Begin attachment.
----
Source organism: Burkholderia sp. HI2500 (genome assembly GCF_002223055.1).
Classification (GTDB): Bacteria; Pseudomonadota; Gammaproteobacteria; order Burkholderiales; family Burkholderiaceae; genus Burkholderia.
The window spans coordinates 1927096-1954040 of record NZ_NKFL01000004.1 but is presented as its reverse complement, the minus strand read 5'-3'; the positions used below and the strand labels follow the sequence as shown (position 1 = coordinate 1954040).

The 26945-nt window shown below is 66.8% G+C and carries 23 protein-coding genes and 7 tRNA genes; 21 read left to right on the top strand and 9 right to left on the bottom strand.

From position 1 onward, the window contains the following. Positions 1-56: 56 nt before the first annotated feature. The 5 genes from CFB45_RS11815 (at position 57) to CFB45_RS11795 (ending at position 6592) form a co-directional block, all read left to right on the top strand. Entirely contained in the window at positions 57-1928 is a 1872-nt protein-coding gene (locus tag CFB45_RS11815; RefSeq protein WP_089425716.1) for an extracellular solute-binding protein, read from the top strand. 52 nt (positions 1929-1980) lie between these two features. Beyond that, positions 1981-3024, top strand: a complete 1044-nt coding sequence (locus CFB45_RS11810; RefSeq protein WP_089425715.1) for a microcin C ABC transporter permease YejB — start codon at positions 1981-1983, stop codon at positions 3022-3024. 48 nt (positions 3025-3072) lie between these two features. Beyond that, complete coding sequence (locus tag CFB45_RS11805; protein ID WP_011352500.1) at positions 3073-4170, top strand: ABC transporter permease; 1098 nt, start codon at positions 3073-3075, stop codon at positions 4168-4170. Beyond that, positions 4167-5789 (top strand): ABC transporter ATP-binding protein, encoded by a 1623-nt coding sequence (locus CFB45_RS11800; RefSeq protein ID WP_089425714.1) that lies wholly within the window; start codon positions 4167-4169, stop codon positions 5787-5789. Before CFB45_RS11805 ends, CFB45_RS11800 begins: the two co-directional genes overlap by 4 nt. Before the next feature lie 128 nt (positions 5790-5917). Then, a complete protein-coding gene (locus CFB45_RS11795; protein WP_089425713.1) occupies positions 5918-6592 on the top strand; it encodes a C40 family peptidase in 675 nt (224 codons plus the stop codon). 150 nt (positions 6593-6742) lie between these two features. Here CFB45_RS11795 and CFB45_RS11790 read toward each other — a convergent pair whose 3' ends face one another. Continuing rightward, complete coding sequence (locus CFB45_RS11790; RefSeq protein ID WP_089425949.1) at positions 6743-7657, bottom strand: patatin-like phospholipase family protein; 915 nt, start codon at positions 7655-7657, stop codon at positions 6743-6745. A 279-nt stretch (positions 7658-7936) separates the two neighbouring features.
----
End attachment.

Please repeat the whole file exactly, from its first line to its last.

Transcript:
Source organism: Burkholderia sp. HI2500 (genome assembly GCF_002223055.1).
Classification (GTDB): Bacteria; Pseudomonadota; Gammaproteobacteria; order Burkholderiales; family Burkholderiaceae; genus Burkholderia.
The window spans coordinates 1927096-1954040 of record NZ_NKFL01000004.1 but is presented as its reverse complement, the minus strand read 5'-3'; the positions used below and the strand labels follow the sequence as shown (position 1 = coordinate 1954040).

The 26945-nt window shown below is 66.8% G+C and carries 23 protein-coding genes and 7 tRNA genes; 21 read left to right on the top strand and 9 right to left on the bottom strand.

From position 1 onward, the window contains the following. Positions 1-56: 56 nt before the first annotated feature. The 5 genes from CFB45_RS11815 (at position 57) to CFB45_RS11795 (ending at position 6592) form a co-directional block, all read left to right on the top strand. Entirely contained in the window at positions 57-1928 is a 1872-nt protein-coding gene (locus tag CFB45_RS11815; RefSeq protein WP_089425716.1) for an extracellular solute-binding protein, read from the top strand. 52 nt (positions 1929-1980) lie between these two features. Beyond that, positions 1981-3024, top strand: a complete 1044-nt coding sequence (locus CFB45_RS11810; RefSeq protein WP_089425715.1) for a microcin C ABC transporter permease YejB — start codon at positions 1981-1983, stop codon at positions 3022-3024. 48 nt (positions 3025-3072) lie between these two features. Beyond that, complete coding sequence (locus tag CFB45_RS11805; protein ID WP_011352500.1) at positions 3073-4170, top strand: ABC transporter permease; 1098 nt, start codon at positions 3073-3075, stop codon at positions 4168-4170. Beyond that, positions 4167-5789 (top strand): ABC transporter ATP-binding protein, encoded by a 1623-nt coding sequence (locus CFB45_RS11800; RefSeq protein ID WP_089425714.1) that lies wholly within the window; start codon positions 4167-4169, stop codon positions 5787-5789. Before CFB45_RS11805 ends, CFB45_RS11800 begins: the two co-directional genes overlap by 4 nt. Before the next feature lie 128 nt (positions 5790-5917). Then, a complete protein-coding gene (locus CFB45_RS11795; protein WP_089425713.1) occupies positions 5918-6592 on the top strand; it encodes a C40 family peptidase in 675 nt (224 codons plus the stop codon). 150 nt (positions 6593-6742) lie between these two features. Here CFB45_RS11795 and CFB45_RS11790 read toward each other — a convergent pair whose 3' ends face one another. Continuing rightward, complete coding sequence (locus CFB45_RS11790; RefSeq protein ID WP_089425949.1) at positions 6743-7657, bottom strand: patatin-like phospholipase family protein; 915 nt, start codon at positions 7655-7657, stop codon at positions 6743-6745. A 279-nt stretch (positions 7658-7936) separates the two neighbouring features.